Bottom Line: The ecological niche models show that the environmental spaces currently occupied by T. brasiliensis and T. melanica are similar although not equivalent, and associated with the caatinga ecosystem.Wing size and shape analyses based on seven landmarks of 72 field specimens confirmed consistent differences between T. brasiliensis and T. melanica.Our results suggest that the separation of the two species should be attributed to a factor that does not include the current environmental conditions.

View Article: PubMed Central - PubMed

Affiliation: Laboratório de Triatomíneos e Epidemiologia da Doença de Chagas, Centro de Pesquisas René Rachou, Fundação Oswaldo Cruz, CEP 30.190-002, Belo Horizonte, Minas Gerais, Brazil. rita@cpqrr.fiocruz.br.

ABSTRACT

Background: Triatomines (Hemiptera, Reduviidae) are vectors of Trypanosoma cruzi, the causative agent of Chagas disease, one of the most important vector-borne diseases in Latin America. This study compares the environmental niche spaces of Triatoma brasiliensis and Triatoma melanica using ecological niche modelling and reports findings on DNA barcoding and wing geometric morphometrics as tools for the identification of these species.

Methods: We compared the geographic distribution of the species using generalized linear models fitted to elevation and current data on land surface temperature, vegetation cover and rainfall recorded by earth observation satellites for northeastern Brazil. Additionally, we evaluated nucleotide sequence data from the barcode region of the mitochondrial cytochrome c oxidase subunit I (CO1) and wing geometric morphometrics as taxonomic identification tools for T. brasiliensis and T. melanica.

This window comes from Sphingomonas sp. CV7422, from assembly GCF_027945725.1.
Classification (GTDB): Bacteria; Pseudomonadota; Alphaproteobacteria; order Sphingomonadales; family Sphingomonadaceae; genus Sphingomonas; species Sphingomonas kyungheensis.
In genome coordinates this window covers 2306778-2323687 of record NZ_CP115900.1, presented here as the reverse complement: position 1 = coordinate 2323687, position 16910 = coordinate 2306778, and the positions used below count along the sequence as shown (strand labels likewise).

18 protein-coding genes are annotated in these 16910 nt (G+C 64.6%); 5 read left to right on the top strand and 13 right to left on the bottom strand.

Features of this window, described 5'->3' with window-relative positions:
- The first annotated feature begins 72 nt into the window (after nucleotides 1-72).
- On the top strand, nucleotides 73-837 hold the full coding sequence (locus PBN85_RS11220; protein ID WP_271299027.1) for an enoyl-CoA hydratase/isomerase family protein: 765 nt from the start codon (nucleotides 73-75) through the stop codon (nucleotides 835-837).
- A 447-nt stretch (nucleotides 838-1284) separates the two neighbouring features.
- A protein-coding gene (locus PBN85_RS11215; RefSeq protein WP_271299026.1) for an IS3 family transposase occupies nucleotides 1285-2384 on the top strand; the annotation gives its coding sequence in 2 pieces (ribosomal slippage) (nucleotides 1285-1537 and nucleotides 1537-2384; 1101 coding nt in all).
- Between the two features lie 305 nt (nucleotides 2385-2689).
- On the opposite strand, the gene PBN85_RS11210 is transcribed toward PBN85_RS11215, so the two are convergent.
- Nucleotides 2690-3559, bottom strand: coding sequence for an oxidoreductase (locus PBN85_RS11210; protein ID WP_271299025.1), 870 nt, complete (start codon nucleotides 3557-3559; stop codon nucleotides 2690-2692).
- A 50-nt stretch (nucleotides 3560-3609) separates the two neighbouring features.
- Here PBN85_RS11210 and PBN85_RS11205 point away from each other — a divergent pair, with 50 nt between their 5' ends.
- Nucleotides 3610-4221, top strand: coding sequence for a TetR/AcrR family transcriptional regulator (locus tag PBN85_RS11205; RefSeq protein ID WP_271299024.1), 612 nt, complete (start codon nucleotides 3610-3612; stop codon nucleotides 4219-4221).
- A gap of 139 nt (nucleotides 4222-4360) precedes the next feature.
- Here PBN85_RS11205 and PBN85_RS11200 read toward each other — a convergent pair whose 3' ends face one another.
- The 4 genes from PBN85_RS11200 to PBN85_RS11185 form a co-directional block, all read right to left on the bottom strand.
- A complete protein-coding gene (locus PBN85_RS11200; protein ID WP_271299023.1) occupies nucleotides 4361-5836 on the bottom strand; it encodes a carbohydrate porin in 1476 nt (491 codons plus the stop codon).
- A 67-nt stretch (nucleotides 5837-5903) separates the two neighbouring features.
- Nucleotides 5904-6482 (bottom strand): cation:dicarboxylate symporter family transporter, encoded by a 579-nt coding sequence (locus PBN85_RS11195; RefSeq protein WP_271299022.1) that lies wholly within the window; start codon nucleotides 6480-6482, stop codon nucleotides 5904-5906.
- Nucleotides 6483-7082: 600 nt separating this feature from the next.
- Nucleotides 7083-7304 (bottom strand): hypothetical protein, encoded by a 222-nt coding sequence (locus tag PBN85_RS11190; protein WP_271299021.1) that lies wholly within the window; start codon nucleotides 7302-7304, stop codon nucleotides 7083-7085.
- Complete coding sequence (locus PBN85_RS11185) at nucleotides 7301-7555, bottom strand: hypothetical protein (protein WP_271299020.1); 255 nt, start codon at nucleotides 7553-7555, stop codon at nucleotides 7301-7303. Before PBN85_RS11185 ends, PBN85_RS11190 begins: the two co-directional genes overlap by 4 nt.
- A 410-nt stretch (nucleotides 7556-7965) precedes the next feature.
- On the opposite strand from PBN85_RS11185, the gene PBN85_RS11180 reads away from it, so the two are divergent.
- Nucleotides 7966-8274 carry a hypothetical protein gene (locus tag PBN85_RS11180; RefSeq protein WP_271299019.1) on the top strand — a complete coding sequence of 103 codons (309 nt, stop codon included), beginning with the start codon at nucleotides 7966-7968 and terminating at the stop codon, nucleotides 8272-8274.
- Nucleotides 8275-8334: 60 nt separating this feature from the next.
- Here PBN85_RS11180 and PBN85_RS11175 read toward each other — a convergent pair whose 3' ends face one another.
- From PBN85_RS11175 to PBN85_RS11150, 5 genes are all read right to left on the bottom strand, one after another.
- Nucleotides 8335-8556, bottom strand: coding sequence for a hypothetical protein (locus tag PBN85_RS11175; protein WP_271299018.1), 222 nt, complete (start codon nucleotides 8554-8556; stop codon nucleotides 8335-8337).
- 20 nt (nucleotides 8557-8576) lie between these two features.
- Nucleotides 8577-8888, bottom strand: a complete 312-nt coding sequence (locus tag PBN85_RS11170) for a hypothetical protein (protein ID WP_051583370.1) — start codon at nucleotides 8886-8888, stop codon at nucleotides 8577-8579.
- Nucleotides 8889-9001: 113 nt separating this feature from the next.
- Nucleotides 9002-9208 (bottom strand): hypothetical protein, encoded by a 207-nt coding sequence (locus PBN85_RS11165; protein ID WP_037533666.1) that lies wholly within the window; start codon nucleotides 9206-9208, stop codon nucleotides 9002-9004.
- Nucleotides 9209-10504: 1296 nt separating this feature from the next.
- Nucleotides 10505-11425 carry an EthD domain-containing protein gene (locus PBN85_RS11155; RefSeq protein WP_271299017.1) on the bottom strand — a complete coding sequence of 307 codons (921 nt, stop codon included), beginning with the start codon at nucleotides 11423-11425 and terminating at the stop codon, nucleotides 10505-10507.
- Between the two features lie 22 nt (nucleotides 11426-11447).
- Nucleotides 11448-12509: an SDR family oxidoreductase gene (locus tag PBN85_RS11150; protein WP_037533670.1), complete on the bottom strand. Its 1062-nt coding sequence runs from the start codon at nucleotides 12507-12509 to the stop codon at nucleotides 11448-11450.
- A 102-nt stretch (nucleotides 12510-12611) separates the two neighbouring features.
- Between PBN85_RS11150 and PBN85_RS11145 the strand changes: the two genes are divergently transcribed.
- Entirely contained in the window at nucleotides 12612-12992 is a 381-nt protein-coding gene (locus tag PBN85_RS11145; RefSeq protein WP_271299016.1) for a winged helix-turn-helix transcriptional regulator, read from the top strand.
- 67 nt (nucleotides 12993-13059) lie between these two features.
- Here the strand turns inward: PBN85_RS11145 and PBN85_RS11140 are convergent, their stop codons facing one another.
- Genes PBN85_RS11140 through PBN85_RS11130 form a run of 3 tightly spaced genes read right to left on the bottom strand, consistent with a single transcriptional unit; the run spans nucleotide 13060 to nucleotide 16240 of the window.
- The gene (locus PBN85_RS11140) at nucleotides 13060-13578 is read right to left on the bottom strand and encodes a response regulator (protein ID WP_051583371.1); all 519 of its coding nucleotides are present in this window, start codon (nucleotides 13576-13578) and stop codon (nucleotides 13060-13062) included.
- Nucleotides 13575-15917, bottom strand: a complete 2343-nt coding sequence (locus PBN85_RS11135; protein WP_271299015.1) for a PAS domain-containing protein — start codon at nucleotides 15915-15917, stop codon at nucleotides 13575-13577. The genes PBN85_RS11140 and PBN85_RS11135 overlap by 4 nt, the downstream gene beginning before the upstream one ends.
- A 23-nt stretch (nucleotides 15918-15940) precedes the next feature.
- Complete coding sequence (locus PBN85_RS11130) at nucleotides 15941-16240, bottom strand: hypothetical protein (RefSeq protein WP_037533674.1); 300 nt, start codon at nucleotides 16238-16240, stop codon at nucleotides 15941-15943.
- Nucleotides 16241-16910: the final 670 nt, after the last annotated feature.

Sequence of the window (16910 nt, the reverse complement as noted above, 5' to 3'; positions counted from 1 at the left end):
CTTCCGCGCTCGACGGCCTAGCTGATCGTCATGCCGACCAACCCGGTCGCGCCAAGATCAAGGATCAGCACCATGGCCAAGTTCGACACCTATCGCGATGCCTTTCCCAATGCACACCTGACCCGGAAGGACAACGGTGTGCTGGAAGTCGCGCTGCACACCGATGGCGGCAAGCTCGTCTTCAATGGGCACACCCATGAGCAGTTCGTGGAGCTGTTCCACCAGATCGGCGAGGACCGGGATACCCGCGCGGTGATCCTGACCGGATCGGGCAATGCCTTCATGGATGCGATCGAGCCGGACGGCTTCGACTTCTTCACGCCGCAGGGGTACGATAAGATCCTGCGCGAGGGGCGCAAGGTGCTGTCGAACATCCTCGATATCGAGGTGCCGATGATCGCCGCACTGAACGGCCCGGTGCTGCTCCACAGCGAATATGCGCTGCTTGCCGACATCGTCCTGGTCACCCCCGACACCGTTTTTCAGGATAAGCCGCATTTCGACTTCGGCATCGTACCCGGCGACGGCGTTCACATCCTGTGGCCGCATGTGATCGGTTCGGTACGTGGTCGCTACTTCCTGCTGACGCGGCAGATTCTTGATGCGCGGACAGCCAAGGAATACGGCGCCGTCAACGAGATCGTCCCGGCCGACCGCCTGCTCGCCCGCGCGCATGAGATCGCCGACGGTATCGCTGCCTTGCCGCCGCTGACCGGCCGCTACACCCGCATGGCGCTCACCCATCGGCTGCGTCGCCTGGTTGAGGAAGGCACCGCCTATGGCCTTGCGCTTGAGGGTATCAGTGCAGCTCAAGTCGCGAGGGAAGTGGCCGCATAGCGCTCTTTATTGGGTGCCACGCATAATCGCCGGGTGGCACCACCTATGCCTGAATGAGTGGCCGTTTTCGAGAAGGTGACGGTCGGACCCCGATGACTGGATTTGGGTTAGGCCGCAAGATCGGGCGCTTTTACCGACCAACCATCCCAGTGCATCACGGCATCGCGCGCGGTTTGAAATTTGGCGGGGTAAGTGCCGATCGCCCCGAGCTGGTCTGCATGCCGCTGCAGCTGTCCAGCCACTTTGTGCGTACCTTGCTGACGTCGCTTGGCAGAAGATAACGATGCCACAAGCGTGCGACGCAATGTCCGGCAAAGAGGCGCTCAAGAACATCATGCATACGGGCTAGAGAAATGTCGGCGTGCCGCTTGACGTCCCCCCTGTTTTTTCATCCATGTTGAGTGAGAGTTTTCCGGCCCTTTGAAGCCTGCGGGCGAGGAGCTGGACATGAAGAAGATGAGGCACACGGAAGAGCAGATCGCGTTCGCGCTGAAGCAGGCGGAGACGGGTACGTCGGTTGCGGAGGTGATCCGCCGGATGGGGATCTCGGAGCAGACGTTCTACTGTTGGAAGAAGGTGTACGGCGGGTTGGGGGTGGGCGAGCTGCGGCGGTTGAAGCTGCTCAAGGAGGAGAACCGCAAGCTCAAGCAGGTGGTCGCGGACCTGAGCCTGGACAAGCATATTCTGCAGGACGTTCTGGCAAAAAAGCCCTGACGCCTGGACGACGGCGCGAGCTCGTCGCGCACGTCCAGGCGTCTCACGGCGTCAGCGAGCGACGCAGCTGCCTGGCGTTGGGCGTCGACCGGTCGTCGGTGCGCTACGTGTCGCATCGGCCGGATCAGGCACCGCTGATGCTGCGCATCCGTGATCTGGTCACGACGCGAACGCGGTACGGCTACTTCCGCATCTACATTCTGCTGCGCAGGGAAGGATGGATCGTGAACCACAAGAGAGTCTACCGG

Results: The ecological niche models show that the environmental spaces currently occupied by T. brasiliensis and T. melanica are similar although not equivalent, and associated with the caatinga ecosystem. The CO1 sequence analyses based on pair wise genetic distance matrix calculated using Kimura 2-Parameter (K2P) evolutionary model, clearly separate the two species, supporting the barcoding gap. Wing size and shape analyses based on seven landmarks of 72 field specimens confirmed consistent differences between T. brasiliensis and T. melanica.

Conclusion: Our results suggest that the separation of the two species should be attributed to a factor that does not include the current environmental conditions. However, as the caatinga is a biome that has existed in the area for at least the last 18,000 years, past conditions might have had an influence in the speciation process. The DNA Barcoding approach may be extended to these members of the subfamily Triatominae.

No MeSH data available.


Related in: MedlinePlus